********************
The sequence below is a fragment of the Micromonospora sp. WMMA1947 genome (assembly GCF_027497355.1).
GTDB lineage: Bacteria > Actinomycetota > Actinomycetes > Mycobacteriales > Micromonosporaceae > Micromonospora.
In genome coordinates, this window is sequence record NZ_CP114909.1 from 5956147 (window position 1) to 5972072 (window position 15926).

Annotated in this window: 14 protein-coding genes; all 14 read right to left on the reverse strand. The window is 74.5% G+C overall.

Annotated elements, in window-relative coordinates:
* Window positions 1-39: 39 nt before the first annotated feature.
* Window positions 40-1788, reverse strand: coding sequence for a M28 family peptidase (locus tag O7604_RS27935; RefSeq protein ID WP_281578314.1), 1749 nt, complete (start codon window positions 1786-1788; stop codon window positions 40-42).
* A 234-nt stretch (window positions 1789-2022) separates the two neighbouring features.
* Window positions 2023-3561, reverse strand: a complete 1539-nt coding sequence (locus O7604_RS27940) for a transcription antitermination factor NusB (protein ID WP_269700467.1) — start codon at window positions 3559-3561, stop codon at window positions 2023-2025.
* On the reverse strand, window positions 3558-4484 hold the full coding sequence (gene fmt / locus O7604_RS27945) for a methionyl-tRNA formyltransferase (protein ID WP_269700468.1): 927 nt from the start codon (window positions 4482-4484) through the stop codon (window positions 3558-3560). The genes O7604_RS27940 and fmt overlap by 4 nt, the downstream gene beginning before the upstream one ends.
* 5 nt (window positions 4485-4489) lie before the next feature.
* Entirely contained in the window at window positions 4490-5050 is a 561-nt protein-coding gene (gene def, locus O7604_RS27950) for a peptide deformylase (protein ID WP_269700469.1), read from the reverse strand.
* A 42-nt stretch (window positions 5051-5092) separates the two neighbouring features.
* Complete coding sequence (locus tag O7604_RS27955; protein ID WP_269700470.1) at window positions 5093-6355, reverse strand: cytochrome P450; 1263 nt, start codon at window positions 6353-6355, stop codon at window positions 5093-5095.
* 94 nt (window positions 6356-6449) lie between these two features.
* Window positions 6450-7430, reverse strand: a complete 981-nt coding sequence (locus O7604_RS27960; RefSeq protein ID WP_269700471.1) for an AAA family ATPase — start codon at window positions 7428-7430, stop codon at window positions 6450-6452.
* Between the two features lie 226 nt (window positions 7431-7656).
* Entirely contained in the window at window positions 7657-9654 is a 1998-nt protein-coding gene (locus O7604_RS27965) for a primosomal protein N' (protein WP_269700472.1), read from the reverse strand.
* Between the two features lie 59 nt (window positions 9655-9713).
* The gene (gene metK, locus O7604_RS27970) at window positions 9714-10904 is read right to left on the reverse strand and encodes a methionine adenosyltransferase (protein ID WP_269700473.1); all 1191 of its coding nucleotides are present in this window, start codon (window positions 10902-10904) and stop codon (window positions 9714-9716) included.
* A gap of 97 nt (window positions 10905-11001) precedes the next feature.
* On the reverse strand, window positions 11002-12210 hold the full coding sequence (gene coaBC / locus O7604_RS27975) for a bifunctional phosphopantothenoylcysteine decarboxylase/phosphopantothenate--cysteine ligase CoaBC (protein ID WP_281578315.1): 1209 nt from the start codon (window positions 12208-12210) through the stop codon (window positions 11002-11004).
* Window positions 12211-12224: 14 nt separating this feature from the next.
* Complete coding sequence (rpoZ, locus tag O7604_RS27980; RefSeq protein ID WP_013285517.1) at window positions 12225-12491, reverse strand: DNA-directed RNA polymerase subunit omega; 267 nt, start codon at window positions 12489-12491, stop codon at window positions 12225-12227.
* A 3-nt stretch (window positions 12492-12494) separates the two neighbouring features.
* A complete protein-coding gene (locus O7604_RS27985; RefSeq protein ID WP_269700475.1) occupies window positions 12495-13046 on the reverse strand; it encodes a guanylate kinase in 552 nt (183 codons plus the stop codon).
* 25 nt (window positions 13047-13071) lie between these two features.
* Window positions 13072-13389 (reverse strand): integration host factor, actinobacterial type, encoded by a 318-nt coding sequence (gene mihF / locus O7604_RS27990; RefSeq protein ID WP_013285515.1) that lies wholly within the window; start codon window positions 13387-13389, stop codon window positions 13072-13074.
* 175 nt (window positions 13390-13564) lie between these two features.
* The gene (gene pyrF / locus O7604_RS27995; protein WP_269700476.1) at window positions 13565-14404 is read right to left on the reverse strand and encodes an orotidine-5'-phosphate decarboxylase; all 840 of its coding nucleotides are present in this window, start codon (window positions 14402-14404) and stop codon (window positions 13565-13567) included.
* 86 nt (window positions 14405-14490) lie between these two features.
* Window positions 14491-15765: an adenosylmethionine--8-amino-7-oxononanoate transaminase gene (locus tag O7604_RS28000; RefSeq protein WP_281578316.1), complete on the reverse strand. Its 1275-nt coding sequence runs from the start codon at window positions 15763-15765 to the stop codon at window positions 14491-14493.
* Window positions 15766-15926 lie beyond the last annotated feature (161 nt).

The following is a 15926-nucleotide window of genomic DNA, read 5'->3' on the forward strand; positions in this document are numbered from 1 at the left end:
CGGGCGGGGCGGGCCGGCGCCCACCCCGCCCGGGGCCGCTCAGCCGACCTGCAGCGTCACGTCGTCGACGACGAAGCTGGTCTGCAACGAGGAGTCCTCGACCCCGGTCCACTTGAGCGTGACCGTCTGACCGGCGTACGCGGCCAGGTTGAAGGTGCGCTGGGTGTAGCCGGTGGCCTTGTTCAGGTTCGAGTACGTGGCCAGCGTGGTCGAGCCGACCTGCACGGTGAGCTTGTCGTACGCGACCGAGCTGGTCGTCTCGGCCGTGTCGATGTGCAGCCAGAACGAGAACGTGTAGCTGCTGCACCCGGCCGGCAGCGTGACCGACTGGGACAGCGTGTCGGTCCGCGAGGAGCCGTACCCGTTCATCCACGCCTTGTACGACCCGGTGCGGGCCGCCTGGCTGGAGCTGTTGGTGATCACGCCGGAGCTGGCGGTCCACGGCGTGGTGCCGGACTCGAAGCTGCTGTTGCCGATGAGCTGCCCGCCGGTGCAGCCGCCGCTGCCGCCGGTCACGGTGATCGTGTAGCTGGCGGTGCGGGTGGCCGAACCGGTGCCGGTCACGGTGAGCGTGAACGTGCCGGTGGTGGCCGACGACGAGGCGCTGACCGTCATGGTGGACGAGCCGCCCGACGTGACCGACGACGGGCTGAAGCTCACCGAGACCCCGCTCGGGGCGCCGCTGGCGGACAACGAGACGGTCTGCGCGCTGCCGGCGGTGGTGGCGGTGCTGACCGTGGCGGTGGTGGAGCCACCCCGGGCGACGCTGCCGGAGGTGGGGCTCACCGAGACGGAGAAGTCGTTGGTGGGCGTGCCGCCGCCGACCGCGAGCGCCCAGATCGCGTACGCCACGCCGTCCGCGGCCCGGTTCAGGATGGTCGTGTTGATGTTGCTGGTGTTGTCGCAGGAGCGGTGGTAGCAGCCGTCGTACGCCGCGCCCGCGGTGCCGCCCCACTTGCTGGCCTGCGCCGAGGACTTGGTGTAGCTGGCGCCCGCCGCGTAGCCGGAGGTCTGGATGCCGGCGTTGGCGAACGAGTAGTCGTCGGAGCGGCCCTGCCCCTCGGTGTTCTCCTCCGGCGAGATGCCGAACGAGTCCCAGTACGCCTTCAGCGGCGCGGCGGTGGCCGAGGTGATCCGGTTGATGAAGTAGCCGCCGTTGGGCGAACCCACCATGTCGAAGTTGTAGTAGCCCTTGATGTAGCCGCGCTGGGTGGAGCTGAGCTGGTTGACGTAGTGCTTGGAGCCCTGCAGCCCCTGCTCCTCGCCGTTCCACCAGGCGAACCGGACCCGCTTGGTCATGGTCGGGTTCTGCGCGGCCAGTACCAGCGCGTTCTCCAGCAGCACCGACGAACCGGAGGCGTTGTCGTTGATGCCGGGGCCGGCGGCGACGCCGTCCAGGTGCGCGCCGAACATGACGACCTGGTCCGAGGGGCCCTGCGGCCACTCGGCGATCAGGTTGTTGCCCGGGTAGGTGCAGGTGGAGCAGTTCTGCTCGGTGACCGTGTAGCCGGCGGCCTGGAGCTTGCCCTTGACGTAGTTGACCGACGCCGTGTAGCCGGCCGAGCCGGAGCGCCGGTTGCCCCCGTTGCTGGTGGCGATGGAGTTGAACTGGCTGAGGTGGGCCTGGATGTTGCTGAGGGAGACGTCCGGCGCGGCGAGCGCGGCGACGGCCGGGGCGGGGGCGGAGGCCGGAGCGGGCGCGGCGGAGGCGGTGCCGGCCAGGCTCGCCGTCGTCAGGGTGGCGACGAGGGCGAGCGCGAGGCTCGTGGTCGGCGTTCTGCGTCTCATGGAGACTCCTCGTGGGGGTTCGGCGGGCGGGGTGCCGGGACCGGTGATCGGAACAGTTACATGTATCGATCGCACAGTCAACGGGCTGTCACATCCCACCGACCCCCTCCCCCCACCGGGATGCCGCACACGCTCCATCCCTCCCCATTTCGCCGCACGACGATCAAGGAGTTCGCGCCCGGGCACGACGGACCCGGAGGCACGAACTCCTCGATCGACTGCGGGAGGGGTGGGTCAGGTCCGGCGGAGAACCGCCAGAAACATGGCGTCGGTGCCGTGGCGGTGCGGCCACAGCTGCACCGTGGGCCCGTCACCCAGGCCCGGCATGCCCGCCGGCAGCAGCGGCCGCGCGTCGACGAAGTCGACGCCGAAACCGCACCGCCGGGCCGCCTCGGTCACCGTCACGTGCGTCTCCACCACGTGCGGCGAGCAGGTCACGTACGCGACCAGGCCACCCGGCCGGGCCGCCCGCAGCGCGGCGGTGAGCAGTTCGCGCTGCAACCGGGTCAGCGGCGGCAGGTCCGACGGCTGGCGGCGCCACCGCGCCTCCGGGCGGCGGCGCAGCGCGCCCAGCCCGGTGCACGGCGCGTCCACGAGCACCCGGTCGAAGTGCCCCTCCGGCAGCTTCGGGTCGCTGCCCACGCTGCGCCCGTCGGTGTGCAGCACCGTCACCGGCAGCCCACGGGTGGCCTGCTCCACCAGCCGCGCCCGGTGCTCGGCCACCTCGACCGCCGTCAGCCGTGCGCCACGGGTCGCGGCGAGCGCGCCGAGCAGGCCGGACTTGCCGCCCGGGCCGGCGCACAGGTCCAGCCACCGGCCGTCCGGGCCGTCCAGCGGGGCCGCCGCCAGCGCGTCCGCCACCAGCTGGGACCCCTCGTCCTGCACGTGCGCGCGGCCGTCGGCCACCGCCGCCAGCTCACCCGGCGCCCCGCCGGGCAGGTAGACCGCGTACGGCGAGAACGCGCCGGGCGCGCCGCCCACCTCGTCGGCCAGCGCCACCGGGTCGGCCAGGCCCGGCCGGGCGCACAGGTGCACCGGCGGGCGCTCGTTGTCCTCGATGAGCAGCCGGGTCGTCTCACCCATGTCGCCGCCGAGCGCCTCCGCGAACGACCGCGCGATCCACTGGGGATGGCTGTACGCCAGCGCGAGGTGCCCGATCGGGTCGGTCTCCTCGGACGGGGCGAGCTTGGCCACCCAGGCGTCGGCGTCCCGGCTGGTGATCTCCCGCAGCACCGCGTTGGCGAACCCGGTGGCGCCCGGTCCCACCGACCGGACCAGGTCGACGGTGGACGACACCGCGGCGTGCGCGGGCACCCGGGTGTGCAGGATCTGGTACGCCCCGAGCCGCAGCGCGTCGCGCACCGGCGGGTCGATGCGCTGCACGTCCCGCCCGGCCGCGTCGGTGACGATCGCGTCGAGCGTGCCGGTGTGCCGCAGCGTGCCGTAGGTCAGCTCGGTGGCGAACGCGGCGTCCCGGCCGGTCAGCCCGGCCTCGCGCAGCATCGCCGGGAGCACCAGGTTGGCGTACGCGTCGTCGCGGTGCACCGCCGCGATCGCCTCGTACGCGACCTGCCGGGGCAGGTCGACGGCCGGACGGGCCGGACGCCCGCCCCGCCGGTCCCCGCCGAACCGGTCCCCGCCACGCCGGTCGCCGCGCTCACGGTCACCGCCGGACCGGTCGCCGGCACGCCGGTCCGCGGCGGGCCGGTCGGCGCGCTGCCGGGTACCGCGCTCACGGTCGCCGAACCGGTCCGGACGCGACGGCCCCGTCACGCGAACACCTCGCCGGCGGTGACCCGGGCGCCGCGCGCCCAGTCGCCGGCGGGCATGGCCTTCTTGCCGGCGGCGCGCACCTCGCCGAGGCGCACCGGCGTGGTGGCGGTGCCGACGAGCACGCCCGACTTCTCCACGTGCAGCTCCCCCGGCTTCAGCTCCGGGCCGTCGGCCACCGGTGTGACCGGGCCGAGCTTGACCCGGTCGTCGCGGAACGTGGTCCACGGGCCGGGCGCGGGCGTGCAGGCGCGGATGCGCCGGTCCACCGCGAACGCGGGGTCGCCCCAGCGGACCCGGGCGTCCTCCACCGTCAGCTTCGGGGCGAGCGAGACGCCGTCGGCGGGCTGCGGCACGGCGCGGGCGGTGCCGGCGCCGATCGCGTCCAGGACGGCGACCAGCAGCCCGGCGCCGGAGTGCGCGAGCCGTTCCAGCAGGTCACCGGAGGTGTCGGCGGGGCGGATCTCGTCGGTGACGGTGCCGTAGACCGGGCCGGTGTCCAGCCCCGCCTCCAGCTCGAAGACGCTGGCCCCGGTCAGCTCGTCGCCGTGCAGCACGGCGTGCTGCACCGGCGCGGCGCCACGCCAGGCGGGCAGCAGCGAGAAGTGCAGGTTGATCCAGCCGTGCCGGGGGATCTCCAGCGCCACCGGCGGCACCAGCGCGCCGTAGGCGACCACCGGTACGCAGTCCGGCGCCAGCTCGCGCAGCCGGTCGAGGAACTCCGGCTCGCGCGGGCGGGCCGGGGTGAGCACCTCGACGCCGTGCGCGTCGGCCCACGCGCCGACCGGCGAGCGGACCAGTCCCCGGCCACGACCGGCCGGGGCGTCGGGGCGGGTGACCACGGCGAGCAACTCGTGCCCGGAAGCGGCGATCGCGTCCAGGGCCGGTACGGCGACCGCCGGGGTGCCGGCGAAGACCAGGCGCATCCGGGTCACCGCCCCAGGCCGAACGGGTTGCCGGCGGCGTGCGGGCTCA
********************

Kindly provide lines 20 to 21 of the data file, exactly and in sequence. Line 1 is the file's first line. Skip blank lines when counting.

* The gene (gene metK, locus O7604_RS27970) at window positions 9714-10904 is read right to left on the reverse strand and encodes a methionine adenosyltransferase (protein ID WP_269700473.1); all 1191 of its coding nucleotides are present in this window, start codon (window positions 10902-10904) and stop codon (window positions 9714-9716) included.
* A gap of 97 nt (window positions 10905-11001) precedes the next feature.